The FDA has been conducting a study to determine if there is a relationship between grain free foods and dilated cardiomyopathy (DCM) in dogs. They recently released the names of 16 brands of dog foods that may be linked to this disease.
Dilated cardiomyopathy is a disease in which the heart becomes weak and loses its ability to contract normally. The heart muscle thins, an...d the efficiency with which the heart can pump blood decreases. This can lead to congestive heart failure and death. DCM generally has a genetic component, affecting larger breed dogs more often than smaller breed dogs. This study is trying to determine if grain free foods, among other diets, can be predisposing dogs to this disease.
The link between grain free foods and DCM is suspected, but has not been proven. Therefore, exercise caution when choosing foods for your dog. If your dog is not already on a grain free food, consider other options before changing diets. If your dog is already on grain free food and doing well, speak with your veterinarian about the best option for your pet. In general, most dogs do not require a grain free food for proper health and nutrition.
This week we will discuss canine pheromone products. Pheromones are a chemical communication between individuals of the same species. The pheromones do not work through their odor. Rather they actually bind proteins that cause emotional or physiologic change in an animal. Endorphins are released that can calm and relax the dog.
There are many synthetic pheromone products. For dogs that can help to calm them. They come in collar form, spray form, and as room diffusers. Pheromones can really help calm dogs during storms, car rides, or vet visits. They don't interact with any other medications as they are not absorbed into the system they are very safe.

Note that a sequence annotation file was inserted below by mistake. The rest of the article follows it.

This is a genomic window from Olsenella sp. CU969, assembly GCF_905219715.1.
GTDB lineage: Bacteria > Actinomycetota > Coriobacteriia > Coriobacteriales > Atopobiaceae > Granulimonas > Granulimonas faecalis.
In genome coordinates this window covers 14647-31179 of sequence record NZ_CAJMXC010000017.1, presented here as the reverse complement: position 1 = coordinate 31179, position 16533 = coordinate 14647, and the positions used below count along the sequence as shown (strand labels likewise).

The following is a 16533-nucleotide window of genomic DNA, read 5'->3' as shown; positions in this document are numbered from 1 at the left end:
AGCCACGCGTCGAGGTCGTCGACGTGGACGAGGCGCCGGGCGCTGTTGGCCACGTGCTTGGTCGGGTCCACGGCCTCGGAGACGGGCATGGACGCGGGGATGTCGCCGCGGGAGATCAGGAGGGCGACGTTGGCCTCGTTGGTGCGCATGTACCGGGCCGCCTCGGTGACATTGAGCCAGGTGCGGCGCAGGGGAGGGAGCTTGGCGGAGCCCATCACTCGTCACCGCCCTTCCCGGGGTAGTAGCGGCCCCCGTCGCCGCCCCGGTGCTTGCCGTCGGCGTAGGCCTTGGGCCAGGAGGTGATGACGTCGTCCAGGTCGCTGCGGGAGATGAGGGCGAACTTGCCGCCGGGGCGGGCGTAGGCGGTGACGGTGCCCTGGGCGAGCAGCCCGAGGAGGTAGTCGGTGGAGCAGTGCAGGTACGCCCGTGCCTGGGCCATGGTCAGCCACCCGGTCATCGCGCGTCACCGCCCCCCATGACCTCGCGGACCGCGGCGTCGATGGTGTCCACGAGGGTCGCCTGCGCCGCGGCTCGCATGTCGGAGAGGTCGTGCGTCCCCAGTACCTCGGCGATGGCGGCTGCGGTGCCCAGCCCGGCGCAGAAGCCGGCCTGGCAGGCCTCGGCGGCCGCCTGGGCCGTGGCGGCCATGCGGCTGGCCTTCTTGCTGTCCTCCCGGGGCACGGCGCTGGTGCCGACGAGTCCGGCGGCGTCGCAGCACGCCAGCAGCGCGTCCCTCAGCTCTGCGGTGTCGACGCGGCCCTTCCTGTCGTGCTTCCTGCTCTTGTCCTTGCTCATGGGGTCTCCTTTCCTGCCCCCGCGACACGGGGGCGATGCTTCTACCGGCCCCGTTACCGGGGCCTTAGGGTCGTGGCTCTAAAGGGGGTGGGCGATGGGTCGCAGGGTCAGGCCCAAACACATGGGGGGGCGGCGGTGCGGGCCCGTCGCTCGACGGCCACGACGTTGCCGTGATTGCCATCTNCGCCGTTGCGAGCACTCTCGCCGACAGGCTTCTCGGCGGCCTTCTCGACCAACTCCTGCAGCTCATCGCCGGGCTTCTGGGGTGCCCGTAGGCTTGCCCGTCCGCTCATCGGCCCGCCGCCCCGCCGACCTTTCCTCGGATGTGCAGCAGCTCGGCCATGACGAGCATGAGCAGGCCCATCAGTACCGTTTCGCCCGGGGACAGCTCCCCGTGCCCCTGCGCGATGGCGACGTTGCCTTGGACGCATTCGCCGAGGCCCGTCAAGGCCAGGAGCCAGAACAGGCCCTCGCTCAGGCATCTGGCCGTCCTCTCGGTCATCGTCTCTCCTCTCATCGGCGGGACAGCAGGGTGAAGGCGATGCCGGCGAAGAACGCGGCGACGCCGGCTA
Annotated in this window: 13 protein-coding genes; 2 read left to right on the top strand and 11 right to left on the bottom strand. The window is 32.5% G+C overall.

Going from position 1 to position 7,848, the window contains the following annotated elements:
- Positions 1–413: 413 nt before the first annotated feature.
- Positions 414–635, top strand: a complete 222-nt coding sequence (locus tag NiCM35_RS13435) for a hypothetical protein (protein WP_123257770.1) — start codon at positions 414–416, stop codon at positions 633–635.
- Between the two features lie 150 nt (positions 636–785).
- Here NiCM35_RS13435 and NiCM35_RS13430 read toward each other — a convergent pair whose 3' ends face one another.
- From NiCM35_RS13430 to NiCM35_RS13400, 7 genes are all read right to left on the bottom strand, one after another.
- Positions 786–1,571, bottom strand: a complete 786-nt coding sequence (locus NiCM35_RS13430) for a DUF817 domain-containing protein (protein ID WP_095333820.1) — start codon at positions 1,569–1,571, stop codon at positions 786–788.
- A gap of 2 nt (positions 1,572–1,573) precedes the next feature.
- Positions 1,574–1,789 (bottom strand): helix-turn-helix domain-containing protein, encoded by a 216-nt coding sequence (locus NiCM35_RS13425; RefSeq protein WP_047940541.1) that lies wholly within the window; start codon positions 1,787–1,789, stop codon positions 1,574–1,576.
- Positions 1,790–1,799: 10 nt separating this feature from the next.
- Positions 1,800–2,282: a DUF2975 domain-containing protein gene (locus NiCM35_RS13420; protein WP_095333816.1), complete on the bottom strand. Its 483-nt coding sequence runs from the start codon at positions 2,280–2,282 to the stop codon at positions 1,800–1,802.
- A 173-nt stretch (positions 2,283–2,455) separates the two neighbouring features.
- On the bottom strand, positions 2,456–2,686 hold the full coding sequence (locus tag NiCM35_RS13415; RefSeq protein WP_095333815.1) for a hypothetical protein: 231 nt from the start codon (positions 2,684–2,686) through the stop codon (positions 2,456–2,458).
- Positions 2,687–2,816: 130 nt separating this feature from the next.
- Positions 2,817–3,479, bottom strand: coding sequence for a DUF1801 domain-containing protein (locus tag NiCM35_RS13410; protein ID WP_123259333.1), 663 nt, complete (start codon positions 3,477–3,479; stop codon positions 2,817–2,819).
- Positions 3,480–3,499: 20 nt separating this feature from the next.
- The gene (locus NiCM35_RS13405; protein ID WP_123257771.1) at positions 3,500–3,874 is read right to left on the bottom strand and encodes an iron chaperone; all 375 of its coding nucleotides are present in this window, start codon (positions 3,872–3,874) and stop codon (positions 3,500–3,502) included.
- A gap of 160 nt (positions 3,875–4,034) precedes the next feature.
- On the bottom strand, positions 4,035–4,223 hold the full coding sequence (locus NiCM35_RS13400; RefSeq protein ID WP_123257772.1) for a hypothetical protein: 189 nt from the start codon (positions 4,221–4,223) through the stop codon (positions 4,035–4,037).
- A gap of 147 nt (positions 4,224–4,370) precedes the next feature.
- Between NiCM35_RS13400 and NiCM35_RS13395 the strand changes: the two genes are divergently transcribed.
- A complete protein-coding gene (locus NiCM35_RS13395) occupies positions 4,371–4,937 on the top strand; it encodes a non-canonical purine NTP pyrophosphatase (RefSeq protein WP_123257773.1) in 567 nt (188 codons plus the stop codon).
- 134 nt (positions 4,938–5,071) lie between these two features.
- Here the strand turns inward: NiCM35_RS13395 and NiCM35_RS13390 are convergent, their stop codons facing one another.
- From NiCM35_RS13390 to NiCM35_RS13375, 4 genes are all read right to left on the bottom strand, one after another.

Spraying the car, the vet room, a bandana around the neck, etc., or putting a pheromone collar on, can decrease the fear at the vet! It may be worth a try the next time your dog comes to see us.
While food may not always be a motivating factor for our pets, it often is. Food is often used for rewards for training, appropriate behavior, bonding, as well as for nutrition. Pets tend to associate food with good behavior and positive situations.
Yummy treats can go a long way in making the vet visits more acceptable to our pets. We often employ good treats and spray cheese at our clinic to help distract pets during potentially uncomfortable procedures..., and this often works like a charm.
If you know of a treat that your pet particularly enjoys, or if your pet is on a special diet and can only eat certain things, it would be wonderful if you brought food with you to the clinic. We have seen food treats make so many otherwise scary procedures and situations so much more relaxing and enjoyable for our patients.
Today's Fear Free Friday tip involves the dreaded scale! I can't blame dogs or cats who won't readily jump up onto the scale, because, let's face it, it is not fun to be weighed in a room full of people!
This may or may not be the reason that our pets sometimes balk at the scale, but it is mine....
Regardless of the reason, we do see pets who seem to be terrified of the scale! We can try to use innovative ways to make the scale less scary. Treats, toys, or positive reinforcement may be all it takes for some to stand on the scale. Sometimes we can weigh our smaller pets inside their carriers and then deduct the weight of the carrier. Sometimes, we can cover the large scale with something that disguises it, such as a yoga mat or beach towel.
We should try to avoid forcing them up on the scale while they tremor in fear. If we can make the scale a happier place, we have eliminated on fear in the vet office, and we have a better chance of getting an accurate weight.
Location, Location, Location